I’ve never been a huge fan of censorship. I mean apart from god-bothering fundamentalists, who is?
“Yeah, I didn’t want to watch that movie anyway! It may affect my moral judgement and cause me to do something silly with this knife!”
Still, as a parent, I am super aware of what goes into my children’s minds. I don’t even swear much in front of them anymore. However, I’m not one of those parents who sugar coats everything and freaks out if their kid accidentally sees the evening news. Personally, I think we overestimate how fragile our children’s minds actually are. While perusing numerous family and parenting forums in my pursuit of morons, I can’t help but notice how many parents freak out when their kids see something bad. Or see someone naked. Or see two men/women kissing. It’s a therapist’s wet dream out there. I almost worry about this generation of children who are being raised in a wonderful but chaotic world. What happens when they use an un-moderated computer for the first time and type “Tits Vagina War Fuck” into Google? Will their little heads explode? When did we become so worried and anxious about what our kids are learning?
Some people would say that when I grew up information about the world wasn’t as readily accessible as it is now although that isn’t entirely true. You see, we had these wonderful things called books. Some of us even had a series of books called encyclopaedias. I certainly did and my parents actively encouraged me to read them. On school holidays, I’d start at the letter A and work my way, alphabetically, down the list. Yes, I was a nerdy child but I certainly learned a lot. I distinctly remember the first time I used these books to help me at school. I’d used them before but I hadn’t thoroughly utilised them as a research tool.
I was in Grade 5 and I had to do a 5 minute speech on a topic of my choice. Everyone did. I was extremely nervous but also rather lazy. Plus, that was the year Return of the Jedi came out so you can understand I was a little distracted at the time. I did my speech on astronauts and it sucked and I was told to do it again. I refined it and did it again, forgot my speech and sucked even harder. My teacher told me I was being lazy and I wasn’t trying hard enough. I went home that night in a dejected state and stared at the encyclopaedias. It was then that I noticed a large Reader’s Digest book sitting on its own. The Complete History of World War 2. I picked it up and opened it to a page showing Stuka dive-bombers hurtling through the air above Poland. I was hooked. I spent the next couple of hours jotting things down and re-jigging my speech.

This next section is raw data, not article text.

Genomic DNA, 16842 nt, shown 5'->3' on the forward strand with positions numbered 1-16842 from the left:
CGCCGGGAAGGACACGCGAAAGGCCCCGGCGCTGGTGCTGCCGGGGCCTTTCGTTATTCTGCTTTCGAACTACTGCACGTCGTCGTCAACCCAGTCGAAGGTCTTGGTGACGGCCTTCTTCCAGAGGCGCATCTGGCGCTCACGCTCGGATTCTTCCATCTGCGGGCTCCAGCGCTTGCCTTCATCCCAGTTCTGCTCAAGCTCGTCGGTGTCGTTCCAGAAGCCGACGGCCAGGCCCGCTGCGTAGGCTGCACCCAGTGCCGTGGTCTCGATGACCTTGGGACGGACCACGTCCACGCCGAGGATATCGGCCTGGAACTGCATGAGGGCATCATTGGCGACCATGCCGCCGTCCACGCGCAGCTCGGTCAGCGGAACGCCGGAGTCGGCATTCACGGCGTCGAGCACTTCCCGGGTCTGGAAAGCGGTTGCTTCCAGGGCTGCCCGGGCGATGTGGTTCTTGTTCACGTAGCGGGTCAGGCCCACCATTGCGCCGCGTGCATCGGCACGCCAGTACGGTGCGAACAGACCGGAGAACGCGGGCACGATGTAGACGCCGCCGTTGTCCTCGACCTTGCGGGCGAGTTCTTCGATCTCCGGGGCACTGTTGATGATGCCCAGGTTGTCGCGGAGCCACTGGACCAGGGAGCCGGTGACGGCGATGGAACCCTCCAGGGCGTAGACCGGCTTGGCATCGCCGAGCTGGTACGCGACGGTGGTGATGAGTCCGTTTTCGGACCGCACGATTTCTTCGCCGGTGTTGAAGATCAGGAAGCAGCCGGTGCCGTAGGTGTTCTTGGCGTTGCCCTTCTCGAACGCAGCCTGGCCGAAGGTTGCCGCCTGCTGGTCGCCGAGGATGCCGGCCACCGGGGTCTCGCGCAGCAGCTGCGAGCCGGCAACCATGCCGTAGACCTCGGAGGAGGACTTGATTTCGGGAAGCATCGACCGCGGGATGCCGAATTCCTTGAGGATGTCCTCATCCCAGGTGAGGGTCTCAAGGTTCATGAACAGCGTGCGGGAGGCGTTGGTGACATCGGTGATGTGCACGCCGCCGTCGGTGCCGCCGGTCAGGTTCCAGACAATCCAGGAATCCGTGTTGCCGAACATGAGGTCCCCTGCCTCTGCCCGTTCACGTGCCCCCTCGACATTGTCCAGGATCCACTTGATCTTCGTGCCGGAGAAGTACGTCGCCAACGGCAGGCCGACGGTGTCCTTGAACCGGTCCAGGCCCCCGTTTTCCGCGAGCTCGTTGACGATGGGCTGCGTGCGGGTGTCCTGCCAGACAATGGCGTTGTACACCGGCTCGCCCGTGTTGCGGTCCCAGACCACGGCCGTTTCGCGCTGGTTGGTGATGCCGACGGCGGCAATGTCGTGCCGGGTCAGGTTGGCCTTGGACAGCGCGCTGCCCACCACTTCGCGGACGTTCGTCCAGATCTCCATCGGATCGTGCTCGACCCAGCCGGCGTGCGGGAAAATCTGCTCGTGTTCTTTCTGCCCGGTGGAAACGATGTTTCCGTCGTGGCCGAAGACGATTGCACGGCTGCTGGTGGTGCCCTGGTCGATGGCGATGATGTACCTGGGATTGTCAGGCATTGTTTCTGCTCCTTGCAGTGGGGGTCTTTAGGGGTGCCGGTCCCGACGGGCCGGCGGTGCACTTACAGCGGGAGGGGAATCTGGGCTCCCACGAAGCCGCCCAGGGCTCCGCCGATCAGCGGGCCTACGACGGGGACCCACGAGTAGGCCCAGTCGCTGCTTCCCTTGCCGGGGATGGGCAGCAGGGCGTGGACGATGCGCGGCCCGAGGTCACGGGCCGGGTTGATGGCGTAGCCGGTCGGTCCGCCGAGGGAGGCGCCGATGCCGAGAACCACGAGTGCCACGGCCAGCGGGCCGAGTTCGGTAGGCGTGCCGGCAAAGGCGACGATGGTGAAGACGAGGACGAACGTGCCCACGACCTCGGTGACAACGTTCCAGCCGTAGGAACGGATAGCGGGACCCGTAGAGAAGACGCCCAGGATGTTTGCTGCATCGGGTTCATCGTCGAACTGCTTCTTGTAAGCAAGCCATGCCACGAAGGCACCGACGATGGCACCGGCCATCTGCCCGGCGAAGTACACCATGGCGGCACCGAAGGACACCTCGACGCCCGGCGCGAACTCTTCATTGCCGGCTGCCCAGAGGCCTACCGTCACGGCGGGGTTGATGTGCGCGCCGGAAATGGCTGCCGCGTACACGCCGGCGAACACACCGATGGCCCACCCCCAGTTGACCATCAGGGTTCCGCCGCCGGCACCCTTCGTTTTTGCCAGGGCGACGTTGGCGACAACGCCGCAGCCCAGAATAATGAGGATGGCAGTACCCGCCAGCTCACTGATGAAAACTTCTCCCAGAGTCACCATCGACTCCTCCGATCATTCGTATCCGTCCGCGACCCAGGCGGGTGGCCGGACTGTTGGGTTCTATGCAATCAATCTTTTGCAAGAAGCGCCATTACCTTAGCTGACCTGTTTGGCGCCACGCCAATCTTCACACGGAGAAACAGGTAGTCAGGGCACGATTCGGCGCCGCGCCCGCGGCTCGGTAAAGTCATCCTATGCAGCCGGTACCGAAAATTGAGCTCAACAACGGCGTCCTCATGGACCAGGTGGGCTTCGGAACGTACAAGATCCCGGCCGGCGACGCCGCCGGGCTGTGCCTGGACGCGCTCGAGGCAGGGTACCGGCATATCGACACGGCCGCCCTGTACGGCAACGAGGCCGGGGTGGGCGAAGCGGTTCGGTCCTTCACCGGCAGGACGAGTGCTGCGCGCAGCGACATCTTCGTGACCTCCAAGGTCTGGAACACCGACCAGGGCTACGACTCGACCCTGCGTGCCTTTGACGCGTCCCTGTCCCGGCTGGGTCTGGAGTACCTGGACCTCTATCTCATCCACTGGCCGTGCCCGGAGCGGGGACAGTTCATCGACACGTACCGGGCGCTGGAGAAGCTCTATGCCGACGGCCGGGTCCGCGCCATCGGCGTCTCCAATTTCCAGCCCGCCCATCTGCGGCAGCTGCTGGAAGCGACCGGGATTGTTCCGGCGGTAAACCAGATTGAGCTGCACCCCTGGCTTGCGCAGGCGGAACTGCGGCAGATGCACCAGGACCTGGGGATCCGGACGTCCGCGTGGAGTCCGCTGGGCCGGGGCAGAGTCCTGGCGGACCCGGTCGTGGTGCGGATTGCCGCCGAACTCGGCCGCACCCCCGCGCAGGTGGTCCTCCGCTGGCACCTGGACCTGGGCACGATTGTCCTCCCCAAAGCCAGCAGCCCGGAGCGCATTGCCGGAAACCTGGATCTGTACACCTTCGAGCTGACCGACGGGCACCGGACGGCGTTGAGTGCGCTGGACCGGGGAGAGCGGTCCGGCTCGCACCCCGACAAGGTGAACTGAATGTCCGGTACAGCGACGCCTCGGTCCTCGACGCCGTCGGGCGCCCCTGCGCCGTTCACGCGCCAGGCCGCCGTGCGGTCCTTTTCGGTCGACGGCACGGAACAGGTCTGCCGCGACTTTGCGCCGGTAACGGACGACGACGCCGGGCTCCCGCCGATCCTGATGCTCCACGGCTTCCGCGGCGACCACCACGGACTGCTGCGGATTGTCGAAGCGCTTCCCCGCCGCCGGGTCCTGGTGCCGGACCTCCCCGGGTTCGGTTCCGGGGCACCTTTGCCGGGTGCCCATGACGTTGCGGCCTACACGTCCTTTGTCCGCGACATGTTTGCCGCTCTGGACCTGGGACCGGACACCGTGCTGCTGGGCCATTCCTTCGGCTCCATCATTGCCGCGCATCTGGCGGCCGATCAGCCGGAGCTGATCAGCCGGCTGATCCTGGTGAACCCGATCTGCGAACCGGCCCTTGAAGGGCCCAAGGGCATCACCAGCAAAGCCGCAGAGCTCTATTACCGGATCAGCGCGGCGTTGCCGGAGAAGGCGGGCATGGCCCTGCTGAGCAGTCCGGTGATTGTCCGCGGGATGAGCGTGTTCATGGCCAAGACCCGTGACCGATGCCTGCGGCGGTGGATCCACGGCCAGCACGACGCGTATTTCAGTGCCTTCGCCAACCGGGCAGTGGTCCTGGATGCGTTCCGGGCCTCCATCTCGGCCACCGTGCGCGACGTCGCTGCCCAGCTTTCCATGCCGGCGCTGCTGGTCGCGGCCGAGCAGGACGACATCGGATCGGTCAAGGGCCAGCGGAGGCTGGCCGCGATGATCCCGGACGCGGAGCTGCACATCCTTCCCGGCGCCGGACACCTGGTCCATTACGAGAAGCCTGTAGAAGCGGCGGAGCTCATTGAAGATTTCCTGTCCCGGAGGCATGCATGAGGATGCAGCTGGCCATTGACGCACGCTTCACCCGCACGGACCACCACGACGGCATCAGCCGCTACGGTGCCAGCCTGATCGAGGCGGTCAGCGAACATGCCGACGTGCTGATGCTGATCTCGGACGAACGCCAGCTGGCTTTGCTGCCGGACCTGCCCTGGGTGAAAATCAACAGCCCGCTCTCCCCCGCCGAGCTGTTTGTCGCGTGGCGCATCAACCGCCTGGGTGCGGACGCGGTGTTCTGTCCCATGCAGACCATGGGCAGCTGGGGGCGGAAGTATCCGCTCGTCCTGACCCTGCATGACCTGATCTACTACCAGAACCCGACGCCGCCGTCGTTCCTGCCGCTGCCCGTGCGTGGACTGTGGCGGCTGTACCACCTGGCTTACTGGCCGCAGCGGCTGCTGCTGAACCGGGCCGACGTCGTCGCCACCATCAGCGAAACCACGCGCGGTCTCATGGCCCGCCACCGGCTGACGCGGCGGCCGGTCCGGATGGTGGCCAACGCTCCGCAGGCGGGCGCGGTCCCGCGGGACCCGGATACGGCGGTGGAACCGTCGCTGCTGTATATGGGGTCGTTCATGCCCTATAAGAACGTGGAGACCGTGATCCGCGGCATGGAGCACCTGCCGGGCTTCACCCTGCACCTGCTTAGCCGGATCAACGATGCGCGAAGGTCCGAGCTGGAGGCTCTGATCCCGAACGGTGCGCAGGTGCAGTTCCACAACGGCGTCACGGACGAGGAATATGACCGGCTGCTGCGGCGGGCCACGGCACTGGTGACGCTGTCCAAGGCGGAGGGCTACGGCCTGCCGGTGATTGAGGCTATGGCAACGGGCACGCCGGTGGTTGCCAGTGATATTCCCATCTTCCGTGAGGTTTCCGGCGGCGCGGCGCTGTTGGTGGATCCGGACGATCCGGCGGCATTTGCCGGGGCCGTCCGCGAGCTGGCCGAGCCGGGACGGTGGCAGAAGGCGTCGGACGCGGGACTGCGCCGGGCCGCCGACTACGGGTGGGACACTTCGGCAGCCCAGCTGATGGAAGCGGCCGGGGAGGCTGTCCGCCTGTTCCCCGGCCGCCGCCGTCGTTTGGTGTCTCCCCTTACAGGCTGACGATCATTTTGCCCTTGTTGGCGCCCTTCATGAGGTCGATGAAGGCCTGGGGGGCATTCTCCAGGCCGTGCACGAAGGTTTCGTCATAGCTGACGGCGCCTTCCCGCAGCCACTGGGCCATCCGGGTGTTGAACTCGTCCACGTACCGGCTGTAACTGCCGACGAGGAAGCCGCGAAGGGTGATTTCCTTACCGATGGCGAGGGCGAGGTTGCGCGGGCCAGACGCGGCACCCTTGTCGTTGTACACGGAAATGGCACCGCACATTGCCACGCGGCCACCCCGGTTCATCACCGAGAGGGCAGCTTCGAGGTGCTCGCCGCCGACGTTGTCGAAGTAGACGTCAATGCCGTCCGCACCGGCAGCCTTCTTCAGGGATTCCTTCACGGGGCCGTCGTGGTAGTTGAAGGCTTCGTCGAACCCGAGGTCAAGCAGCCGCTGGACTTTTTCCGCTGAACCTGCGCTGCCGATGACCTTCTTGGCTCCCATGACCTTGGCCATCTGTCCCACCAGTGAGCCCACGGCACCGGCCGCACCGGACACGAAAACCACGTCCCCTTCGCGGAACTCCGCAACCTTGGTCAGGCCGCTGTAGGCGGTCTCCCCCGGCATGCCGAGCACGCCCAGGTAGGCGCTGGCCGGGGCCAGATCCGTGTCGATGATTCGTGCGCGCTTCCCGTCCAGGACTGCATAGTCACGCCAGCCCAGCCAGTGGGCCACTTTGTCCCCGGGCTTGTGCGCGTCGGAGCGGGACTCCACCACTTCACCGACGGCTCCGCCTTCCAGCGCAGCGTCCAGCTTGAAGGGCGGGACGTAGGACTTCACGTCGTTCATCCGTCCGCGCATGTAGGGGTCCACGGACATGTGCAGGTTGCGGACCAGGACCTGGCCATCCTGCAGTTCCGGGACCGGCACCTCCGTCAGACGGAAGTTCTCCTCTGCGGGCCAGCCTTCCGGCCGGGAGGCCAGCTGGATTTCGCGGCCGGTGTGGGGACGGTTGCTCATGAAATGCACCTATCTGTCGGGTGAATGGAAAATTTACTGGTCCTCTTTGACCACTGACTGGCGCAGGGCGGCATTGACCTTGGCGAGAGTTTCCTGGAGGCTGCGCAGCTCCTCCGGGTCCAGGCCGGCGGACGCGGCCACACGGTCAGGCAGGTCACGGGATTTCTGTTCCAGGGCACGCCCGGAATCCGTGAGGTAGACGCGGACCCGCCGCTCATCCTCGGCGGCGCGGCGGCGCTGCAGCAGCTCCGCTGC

I arrived at school the next morning organized and ready to deliver my meticulously prepared speech to the class. I had brought my book along because I wanted to end my speech showing the class a number of interesting photographs contained inside. My teacher asked me what the topic was.
“Nazi Germany and the Final Solution, Miss” I cheerfully said.
She just stared at me but let me proceed.
I then delivered a 5 minute diatribe about the evil Nazi regime, Adolf Hitler and the attempted extermination of the Jews of Europe.
“Here’s a picture of Auschwitz. And here’s a picture of the mass graves containing lots and lots of bodies. See how the dead bodies don’t have any shoes? They took them off, you see.”
I finished my speech to thunderous applause from my classmates, some of whom also wanted to look at the book. I had bookmarked the best photos for them.
My teacher gave me a funny look and said “Very good Andrew. Thoroughly researched even if the topic was a little grim. A-“
I don’t think I would be out of order suggesting that if a Grade 5 kid did that at school in this day and age that there’d be a bit of an outrage. Parents would complain to the school that their kid saw dead bodies in class and now Timmy wants to know why Adolf Hitler persisted with the war even though he was losing and why do people kill each other. No doubt counsellors would be called in and the young child who thought he’d picked an interesting subject would get in a bit of trouble. You never know. Maybe even Today Tonight would be called in and there’d suddenly be a story entitled “Neo-Nazi Primary School Student Participates in a Gruesome Tirade” wedged in between stories about boat people and dodgy land-lords on their show.
I’m not advocating strapping your children down and forcing them to watch the evening news, A Clockwork Orange style. That would require far too much effort. I know that when the time comes when my son sees something bad on the television or in a movie, I won’t freak out and gnash my teeth while wailing “the world is a bad place and I don’t know how to tell my child this!” No, I’ll talk to the kid. Children are smarter than we think and you can’t keep the world hidden from them.
Now excuse me, I’m going to play some Grand Theft Auto on the Playstation with my son. He likes it when I drive over pedestrians at high speed.